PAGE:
Category Archives: Ptsd/cptsd Articles

Posttraumatic Growth – Techniques to Help Keep Remaining Symptoms of Trauma Under Control

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I have stated before that just because we have entered the phase of posttraumatic growth, this does not mean symptoms of trauma have been completely eradicated. Therefore, in order to be able to maximize the potential of our posttraumatic growth, it is very useful to know about techniques to manage re-emerging symptoms resulting from our experience of trauma, so that they interfere with our recovery as little as possible.

THE TECHNIQUES :

So, if, during our recovery/posttraumatic growth, we feel our symptoms are re-asserting themselves, we can employ the use of the following techniques:

– avoid interpersonal conflict (eg do not allow ourselves to be drawn into energy sapping and demoralizing arguments)

– talk to others about how we are feeling

– take as much time as possible for relaxation (eg gentle exercise,meditation, warm bath)

– indulge in as many enjoyable and pleasurable activities as possible, WITHOUT FEELING GUILTY ABOUT IT (see the activities as a form of necessary therapy)

– treat ourselves with compassion and do not blame ourselves for the effect the trauma has had on us

– keep to a routine; this is very important as it gives us a sense of predictability, control, safety and security

– make use of any social support systems as much as possible (eg friends, family, support groups). Research shows that those with a strong social support network in place cope better with the effects of traumatic experiences

– remember that many individuals who experience significant trauma find that ,once they have come through it, they have gained much inner strength and have greatly developed as people with a much deeper appreciation of life than they had before the traumatic experience/s occurred

– try not to avoid situations which remind you of the original trauma, where at all possible,as this is an effective way of overcoming the fear associated with such situations; avoidance keeps the problem going

– keep reminding yourself that human beings are extremely resilient; many people throughout the ages have been through appalling experiences yet have become stronger people as a result

– it important to remember that seeking professional help is not a sign of weakness or failure

Note : the above suggestions are based on advice given by the Academy of Cognitive Therapy.

David Hosier BSc Hons; MSc; PGDE(FAHE).

 


Disturbing Memories – Why They can Remain Unprocessed

disturbing_unprocessed_memories

The human brain is able to process most memories without difficulty. If, however, we have experienced particularly disturbing events during our childhood, it is possible that certain memories connected to such events have not yet been properly processed by the brain. Distressing memories which remain unprocessed can give rise to a number of most unpleasant symptoms; these may include, for example, anger, fear, terror or panic (the types of symptoms experienced by individuals will be strongly connected to the type of experiences connected to the unprocessed, distressing memories).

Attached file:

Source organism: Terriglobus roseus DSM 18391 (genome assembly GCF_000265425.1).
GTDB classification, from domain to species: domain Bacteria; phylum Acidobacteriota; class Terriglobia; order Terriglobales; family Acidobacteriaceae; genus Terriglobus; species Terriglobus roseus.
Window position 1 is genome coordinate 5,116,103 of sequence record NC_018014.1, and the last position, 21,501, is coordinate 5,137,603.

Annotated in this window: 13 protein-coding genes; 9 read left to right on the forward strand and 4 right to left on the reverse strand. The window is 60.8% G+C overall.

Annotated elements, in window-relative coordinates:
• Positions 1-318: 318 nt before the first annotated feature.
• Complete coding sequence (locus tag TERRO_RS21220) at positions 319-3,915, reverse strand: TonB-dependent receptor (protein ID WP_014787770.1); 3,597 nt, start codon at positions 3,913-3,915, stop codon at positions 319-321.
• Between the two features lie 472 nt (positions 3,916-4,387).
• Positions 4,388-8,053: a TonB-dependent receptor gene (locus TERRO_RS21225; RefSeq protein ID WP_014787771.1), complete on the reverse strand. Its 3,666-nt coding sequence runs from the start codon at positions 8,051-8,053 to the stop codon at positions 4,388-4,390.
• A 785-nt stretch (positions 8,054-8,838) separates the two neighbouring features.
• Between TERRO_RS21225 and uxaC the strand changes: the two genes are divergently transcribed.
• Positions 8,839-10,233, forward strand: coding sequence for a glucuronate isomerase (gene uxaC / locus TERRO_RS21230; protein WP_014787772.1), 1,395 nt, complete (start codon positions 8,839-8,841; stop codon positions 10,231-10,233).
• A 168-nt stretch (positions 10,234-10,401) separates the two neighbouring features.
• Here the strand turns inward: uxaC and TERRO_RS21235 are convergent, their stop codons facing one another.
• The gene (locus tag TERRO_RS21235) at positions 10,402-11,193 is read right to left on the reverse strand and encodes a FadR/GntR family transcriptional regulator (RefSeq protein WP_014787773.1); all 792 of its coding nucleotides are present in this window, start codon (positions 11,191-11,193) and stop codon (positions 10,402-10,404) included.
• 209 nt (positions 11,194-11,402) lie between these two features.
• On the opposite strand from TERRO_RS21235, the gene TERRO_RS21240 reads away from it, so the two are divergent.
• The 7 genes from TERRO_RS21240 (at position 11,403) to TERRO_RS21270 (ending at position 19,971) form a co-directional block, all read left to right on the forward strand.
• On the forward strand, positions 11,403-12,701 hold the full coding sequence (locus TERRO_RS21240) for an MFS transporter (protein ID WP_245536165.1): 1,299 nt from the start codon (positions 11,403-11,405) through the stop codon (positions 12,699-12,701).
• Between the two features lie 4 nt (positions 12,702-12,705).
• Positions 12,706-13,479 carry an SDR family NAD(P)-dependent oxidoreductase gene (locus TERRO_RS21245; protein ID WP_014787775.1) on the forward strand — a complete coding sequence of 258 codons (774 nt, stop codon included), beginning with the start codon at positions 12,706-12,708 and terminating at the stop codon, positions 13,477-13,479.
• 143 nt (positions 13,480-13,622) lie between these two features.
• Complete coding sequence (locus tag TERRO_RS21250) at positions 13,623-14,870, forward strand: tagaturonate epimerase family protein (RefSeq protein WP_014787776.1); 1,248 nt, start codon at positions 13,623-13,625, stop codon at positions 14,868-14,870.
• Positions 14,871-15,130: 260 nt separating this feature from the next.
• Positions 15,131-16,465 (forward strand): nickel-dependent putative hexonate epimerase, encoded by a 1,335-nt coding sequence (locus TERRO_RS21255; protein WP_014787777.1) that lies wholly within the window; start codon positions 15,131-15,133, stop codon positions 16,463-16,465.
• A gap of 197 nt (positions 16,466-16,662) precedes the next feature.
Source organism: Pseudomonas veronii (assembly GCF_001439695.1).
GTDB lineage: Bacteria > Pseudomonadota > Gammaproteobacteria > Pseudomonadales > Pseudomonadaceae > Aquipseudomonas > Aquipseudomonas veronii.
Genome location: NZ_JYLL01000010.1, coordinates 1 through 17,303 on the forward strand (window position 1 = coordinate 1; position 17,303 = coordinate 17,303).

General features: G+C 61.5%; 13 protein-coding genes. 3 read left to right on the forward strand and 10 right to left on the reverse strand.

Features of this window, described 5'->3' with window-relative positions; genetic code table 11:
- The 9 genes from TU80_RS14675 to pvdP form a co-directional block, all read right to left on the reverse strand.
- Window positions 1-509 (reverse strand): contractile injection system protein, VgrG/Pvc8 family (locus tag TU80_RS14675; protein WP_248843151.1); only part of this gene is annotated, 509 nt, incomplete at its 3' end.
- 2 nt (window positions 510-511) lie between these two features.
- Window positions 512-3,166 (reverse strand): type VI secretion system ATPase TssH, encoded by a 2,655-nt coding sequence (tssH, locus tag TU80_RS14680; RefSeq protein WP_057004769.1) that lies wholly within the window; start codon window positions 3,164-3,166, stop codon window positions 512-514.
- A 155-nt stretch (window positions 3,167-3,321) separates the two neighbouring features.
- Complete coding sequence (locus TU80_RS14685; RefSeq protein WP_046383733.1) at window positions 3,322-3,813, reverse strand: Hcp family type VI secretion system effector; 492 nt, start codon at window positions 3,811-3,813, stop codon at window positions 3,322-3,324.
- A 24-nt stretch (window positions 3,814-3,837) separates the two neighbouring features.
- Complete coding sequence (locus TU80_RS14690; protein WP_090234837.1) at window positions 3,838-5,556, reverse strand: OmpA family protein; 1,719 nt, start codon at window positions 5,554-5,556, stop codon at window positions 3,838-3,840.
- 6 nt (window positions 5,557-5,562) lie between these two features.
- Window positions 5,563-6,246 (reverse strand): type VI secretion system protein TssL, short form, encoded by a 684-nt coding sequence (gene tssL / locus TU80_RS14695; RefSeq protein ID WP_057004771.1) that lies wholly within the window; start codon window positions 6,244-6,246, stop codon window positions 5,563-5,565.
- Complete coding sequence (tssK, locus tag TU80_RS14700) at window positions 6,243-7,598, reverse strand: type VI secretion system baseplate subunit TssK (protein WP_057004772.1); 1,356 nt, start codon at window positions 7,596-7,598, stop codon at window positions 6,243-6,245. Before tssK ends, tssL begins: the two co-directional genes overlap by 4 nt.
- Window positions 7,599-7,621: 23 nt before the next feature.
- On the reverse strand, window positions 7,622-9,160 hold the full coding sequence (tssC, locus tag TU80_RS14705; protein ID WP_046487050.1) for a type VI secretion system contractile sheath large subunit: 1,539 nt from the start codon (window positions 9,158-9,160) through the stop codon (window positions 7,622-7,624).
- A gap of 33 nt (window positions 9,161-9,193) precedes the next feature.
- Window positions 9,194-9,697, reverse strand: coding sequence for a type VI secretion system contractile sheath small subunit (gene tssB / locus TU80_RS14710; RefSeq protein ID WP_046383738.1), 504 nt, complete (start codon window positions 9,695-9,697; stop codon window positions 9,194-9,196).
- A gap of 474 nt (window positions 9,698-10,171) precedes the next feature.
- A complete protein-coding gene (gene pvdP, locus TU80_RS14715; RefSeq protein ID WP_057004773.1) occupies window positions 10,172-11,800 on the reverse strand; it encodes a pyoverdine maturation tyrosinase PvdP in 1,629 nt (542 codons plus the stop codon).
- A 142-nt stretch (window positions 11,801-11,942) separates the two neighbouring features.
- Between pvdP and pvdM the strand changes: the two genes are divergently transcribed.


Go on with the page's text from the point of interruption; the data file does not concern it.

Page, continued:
unprocessed_disturbing_memory

A leading theory is that, under normal circumstances, memories are processed during sleep – such processing involves neural connections being made (so that the memory becomes integrated with other memories), irrelevant detail being discarded, and appropriate learning taking place.

However, sometimes, if a memory is extremely distressing, it overwhelms the brain, preventing it from smoothly integrating the memory alongside other memories. Such distressing memories, in this way, can REMAIN UNPROCESSED, for years or decades, and, as a result, have a profoundly negative effect on how we think, feel and act if we do not seek out and undergo appropriate therapy.

In this circumstance, the distressing, unprocessed memory gets stored with associated unpleasant physical sensations and negative emotions. These unpleasant physical sensations and negative emotions can, in turn, be easily triggered by seemingly unconnected life events. However, the crucial word here is ‘SEEMINGLY’ ; this is because, UNCONSCIOULY, the life event reminds the individual of the events connected to the unprocessed memory.

In this way, for those of us who have unprocessed, distressing memories from our childhoods, our reactions to certain events in our adult lives may seem, on the surface, to be disproportionate, or, even, grossly disproportionate. This is because the events have, on an unconscious level, triggered how we felt in the past (during our childhoods) when the original traumatic experiences connected to the unprocessed memories occurred. This can lead, at times of acute stress, to a phenomenon known as age-regression (click here to read my article on age-regression).

How traumatic an event is to an individual, and the subsequent chances the memory connected to the traumatic event will not be properly processed, is influenced by a number of factors; these include the period of time over which the individual is exposed to the traumatic events, genetic predisposition and how the individual PERCEIVES the event.

EYE MOVEMENT DESENSITIZATION AND REPROCESSING (EMDR) :

One therapy that has (relatively recently) emerged to treat people suffering from the ill effects of traumatic, unprocessed memories is EDMR therapy, which many have found most effective. To read my article about EMDR, click here.